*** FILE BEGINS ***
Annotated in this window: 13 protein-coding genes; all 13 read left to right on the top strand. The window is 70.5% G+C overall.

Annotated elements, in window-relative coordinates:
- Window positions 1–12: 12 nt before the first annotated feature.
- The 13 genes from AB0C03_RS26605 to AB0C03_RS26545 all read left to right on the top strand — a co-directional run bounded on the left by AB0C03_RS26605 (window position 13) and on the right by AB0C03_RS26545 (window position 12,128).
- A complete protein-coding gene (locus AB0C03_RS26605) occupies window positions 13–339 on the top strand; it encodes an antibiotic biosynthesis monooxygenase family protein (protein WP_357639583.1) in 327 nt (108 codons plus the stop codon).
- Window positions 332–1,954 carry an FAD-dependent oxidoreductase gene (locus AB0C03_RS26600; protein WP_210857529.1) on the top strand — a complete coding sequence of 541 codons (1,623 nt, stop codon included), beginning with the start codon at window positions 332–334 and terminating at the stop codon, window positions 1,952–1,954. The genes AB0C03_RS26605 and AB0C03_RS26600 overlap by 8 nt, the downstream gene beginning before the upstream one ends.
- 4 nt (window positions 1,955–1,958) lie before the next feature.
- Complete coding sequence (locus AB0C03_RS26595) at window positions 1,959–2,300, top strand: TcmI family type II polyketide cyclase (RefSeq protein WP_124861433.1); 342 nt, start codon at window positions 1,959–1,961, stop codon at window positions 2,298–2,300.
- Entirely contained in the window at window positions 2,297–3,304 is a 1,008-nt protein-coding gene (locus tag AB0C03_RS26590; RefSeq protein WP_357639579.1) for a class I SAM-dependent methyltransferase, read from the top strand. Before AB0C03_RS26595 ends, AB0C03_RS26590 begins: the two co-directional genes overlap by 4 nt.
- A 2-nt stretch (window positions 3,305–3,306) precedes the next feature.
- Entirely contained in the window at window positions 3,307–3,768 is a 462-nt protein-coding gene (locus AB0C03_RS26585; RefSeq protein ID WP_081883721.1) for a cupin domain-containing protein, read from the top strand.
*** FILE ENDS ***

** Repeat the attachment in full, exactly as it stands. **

Annotated in this window: 13 protein-coding genes; all 13 read left to right on the top strand. The window is 70.5% G+C overall.

Annotated elements, in window-relative coordinates:
- Window positions 1–12: 12 nt before the first annotated feature.
- The 13 genes from AB0C03_RS26605 to AB0C03_RS26545 all read left to right on the top strand — a co-directional run bounded on the left by AB0C03_RS26605 (window position 13) and on the right by AB0C03_RS26545 (window position 12,128).
- A complete protein-coding gene (locus AB0C03_RS26605) occupies window positions 13–339 on the top strand; it encodes an antibiotic biosynthesis monooxygenase family protein (protein WP_357639583.1) in 327 nt (108 codons plus the stop codon).
- Window positions 332–1,954 carry an FAD-dependent oxidoreductase gene (locus AB0C03_RS26600; protein WP_210857529.1) on the top strand — a complete coding sequence of 541 codons (1,623 nt, stop codon included), beginning with the start codon at window positions 332–334 and terminating at the stop codon, window positions 1,952–1,954. The genes AB0C03_RS26605 and AB0C03_RS26600 overlap by 8 nt, the downstream gene beginning before the upstream one ends.
- 4 nt (window positions 1,955–1,958) lie before the next feature.
- Complete coding sequence (locus AB0C03_RS26595) at window positions 1,959–2,300, top strand: TcmI family type II polyketide cyclase (RefSeq protein WP_124861433.1); 342 nt, start codon at window positions 1,959–1,961, stop codon at window positions 2,298–2,300.
- Entirely contained in the window at window positions 2,297–3,304 is a 1,008-nt protein-coding gene (locus tag AB0C03_RS26590; RefSeq protein WP_357639579.1) for a class I SAM-dependent methyltransferase, read from the top strand. Before AB0C03_RS26595 ends, AB0C03_RS26590 begins: the two co-directional genes overlap by 4 nt.
- A 2-nt stretch (window positions 3,305–3,306) precedes the next feature.
- Entirely contained in the window at window positions 3,307–3,768 is a 462-nt protein-coding gene (locus AB0C03_RS26585; RefSeq protein ID WP_081883721.1) for a cupin domain-containing protein, read from the top strand.